repeatedly declined to comment on the allegations in lawsuits. Placer 
County has defended the behavior of Grant and its Special Investigations 
Unit by denying that deputies deliberately lied on affidavits. David 
Huskey, a deputy county counsel with the Placer County Counsel's Office, 
acknowledged that there are problems with many of the affidavits, but he 
chalked them all up to police "errors."

"The errors are not the same thing as deliberate falsehoods," said Huskey. 
"The facts are going to be coming out through the litigation process. I 
believe the evidence will ultimately support the officers."

The county has been tight-lipped regarding the allegation that the 
tri-county task force specifically targeted customers of Green Fire. The 
store was never mentioned in any of the affidavits. But evidence logs from 
the raids reveal that many of those arrested were Green Fire customers and 
that Grant and his deputies tried to link customer purchases from the store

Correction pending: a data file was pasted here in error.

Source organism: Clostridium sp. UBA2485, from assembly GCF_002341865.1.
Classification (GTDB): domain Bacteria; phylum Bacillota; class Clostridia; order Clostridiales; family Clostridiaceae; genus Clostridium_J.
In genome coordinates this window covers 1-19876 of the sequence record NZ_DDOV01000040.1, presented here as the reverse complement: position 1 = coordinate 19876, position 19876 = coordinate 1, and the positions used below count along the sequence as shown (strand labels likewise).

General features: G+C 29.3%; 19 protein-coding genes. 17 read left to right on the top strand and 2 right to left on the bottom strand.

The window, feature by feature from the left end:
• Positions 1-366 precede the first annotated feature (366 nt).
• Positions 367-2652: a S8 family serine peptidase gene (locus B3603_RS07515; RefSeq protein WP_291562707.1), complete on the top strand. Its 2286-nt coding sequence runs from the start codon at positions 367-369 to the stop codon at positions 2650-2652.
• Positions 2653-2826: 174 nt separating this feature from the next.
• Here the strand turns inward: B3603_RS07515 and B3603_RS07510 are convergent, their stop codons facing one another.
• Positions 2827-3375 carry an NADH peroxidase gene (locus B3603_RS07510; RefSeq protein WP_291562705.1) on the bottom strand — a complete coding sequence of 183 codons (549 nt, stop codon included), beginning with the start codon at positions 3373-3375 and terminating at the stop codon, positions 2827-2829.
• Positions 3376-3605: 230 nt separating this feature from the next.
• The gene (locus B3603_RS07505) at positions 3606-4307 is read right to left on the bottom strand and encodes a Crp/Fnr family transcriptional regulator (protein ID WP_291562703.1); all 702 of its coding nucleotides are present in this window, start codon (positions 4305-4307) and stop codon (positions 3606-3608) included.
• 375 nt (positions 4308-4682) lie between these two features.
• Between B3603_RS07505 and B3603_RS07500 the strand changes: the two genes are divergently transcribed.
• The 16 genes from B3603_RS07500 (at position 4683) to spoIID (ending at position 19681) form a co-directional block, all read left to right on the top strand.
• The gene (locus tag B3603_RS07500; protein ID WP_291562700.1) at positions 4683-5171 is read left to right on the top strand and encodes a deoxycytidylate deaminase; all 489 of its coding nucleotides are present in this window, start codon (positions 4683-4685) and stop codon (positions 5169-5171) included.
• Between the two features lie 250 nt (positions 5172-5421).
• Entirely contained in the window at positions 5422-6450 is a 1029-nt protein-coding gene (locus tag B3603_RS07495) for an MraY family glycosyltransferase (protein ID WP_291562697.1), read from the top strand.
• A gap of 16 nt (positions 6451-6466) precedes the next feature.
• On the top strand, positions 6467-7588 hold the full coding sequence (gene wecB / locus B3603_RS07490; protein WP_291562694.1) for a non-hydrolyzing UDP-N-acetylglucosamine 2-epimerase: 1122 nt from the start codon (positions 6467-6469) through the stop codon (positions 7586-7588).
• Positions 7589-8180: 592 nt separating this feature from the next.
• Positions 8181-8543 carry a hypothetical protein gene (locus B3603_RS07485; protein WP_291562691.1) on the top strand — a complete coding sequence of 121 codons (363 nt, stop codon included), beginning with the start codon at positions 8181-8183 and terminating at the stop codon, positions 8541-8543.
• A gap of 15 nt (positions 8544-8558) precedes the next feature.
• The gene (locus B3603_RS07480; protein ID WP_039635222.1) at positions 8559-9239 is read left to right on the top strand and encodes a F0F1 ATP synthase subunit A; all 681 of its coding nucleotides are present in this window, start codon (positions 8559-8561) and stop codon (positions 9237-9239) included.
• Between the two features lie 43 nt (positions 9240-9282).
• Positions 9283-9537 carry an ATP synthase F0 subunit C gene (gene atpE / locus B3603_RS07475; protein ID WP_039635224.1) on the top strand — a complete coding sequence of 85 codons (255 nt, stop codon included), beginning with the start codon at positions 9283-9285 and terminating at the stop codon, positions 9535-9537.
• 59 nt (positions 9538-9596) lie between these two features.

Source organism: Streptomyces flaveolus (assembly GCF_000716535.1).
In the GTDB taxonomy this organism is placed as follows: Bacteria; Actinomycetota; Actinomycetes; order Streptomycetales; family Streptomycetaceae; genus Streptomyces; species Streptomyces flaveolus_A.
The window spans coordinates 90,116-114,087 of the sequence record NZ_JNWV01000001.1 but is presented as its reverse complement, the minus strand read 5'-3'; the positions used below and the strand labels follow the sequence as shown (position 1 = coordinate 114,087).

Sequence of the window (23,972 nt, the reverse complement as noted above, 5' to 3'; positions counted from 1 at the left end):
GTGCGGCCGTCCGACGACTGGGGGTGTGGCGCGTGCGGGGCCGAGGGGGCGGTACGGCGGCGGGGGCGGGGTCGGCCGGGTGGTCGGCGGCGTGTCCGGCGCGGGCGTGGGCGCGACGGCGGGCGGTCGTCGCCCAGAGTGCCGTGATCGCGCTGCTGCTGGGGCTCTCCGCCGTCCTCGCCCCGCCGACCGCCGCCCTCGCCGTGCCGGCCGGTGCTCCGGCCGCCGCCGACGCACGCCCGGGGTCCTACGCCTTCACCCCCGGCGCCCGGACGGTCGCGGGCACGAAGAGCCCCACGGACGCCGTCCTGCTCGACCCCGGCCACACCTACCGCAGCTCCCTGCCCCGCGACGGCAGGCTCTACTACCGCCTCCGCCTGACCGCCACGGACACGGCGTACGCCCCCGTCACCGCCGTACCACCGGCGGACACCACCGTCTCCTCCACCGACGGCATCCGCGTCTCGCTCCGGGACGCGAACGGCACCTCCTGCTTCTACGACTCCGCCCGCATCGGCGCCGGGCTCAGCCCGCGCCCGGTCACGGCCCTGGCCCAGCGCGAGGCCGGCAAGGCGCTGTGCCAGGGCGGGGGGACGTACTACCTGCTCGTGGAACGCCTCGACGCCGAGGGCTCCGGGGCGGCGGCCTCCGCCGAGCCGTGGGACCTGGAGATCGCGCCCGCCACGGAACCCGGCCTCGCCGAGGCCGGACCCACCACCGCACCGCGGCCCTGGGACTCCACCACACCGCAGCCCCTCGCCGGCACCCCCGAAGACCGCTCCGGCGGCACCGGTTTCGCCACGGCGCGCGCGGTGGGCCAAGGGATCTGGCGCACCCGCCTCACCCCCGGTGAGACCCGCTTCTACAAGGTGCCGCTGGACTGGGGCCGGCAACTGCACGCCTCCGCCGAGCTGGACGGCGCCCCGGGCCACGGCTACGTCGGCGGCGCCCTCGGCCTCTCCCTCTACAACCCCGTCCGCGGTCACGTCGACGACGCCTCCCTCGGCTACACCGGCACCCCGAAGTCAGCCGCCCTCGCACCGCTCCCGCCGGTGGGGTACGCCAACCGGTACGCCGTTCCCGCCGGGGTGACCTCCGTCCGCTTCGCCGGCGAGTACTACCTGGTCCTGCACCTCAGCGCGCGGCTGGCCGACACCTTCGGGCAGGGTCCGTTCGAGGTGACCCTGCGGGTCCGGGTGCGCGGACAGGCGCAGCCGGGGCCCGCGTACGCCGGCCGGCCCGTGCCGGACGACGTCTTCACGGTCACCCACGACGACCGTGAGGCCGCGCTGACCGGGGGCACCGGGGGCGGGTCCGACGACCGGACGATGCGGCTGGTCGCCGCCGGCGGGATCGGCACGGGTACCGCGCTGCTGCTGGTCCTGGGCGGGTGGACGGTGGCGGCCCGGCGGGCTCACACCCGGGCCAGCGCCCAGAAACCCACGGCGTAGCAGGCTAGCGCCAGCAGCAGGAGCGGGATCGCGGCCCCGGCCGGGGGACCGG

to illegal marijuana cultivation. In 14 cases, the deputies confiscated 
Green Fire catalogs and Green Fire receipts found at residences and booked 
them as evidence.

The linking of the store to the hydroponic raids has been a troubling 
experience for 43-year-old Jeanne Shelsky, a Green Fire owner. "We have a 
store that tries to help people that garden," said Shelsky, in an article I 
wrote for the Jan. 20, 2000 issue of the Sacramento News & Review. "We have 
no involvement in anything illegal, and we are appalled at the thought that 
law enforcement would target anyone just because they came to a garden store."

Shelsky has considered filing her own lawsuit against Placer County, 
according to Kate Wells, a Santa Cruz attorney who is representing several 
of the plaintiffs in the existing civil cases. Green Fire's owners "were as 
upset as anybody about what's going on," said Wells.

One of Shelsky's customers was East Sacramento resident Amy Breeze. In 
1990, Breeze, 40, suffered multiple bone fractures and other severe 
injuries in an industrial accident, she said in an interview. After years 
of disabling surgeries and debilitating side effects from prescription